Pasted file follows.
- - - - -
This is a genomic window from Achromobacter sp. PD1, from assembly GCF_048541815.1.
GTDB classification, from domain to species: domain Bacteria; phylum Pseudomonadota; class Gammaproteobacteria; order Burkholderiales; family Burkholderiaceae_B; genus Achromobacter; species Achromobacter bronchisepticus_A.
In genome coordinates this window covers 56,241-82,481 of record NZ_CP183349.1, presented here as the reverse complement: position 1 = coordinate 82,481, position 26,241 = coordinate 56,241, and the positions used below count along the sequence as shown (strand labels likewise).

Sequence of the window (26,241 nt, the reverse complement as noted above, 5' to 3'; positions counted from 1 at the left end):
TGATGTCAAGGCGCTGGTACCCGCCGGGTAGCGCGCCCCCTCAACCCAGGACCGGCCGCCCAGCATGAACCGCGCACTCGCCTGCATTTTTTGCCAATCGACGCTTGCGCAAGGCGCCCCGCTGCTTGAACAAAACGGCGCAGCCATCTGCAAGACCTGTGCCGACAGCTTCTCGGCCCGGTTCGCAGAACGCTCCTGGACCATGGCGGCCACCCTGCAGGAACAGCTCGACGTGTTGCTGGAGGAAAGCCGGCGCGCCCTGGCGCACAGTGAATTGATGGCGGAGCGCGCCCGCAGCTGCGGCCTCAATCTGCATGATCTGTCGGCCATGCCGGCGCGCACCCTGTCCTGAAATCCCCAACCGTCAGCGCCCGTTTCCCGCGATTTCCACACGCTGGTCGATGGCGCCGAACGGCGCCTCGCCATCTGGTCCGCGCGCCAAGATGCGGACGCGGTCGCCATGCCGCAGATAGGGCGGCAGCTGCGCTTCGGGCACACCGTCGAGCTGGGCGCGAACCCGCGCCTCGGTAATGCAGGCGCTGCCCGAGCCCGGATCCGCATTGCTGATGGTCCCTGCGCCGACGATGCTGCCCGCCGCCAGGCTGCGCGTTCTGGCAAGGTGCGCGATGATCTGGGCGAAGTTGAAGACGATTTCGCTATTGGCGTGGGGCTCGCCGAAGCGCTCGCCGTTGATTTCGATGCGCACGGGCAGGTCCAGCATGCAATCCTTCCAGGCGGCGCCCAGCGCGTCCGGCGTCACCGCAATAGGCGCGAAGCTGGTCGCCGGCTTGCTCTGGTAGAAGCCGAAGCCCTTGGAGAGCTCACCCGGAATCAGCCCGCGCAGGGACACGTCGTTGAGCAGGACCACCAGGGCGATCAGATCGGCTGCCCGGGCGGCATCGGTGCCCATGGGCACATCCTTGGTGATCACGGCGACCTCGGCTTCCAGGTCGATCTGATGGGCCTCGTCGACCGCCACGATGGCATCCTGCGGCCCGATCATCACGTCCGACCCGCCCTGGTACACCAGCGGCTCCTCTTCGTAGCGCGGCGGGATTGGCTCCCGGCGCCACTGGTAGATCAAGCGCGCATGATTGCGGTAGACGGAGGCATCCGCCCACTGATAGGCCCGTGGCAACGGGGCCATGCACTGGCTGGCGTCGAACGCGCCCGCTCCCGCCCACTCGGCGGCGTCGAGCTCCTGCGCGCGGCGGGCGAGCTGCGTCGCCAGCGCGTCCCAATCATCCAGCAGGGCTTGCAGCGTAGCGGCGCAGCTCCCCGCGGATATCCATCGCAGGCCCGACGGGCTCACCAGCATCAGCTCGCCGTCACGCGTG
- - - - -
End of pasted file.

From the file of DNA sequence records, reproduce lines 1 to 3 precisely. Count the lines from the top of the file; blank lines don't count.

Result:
This is a genomic window from Achromobacter sp. PD1, from assembly GCF_048541815.1.
GTDB classification, from domain to species: domain Bacteria; phylum Pseudomonadota; class Gammaproteobacteria; order Burkholderiales; family Burkholderiaceae_B; genus Achromobacter; species Achromobacter bronchisepticus_A.
In genome coordinates this window covers 56,241-82,481 of record NZ_CP183349.1, presented here as the reverse complement: position 1 = coordinate 82,481, position 26,241 = coordinate 56,241, and the positions used below count along the sequence as shown (strand labels likewise).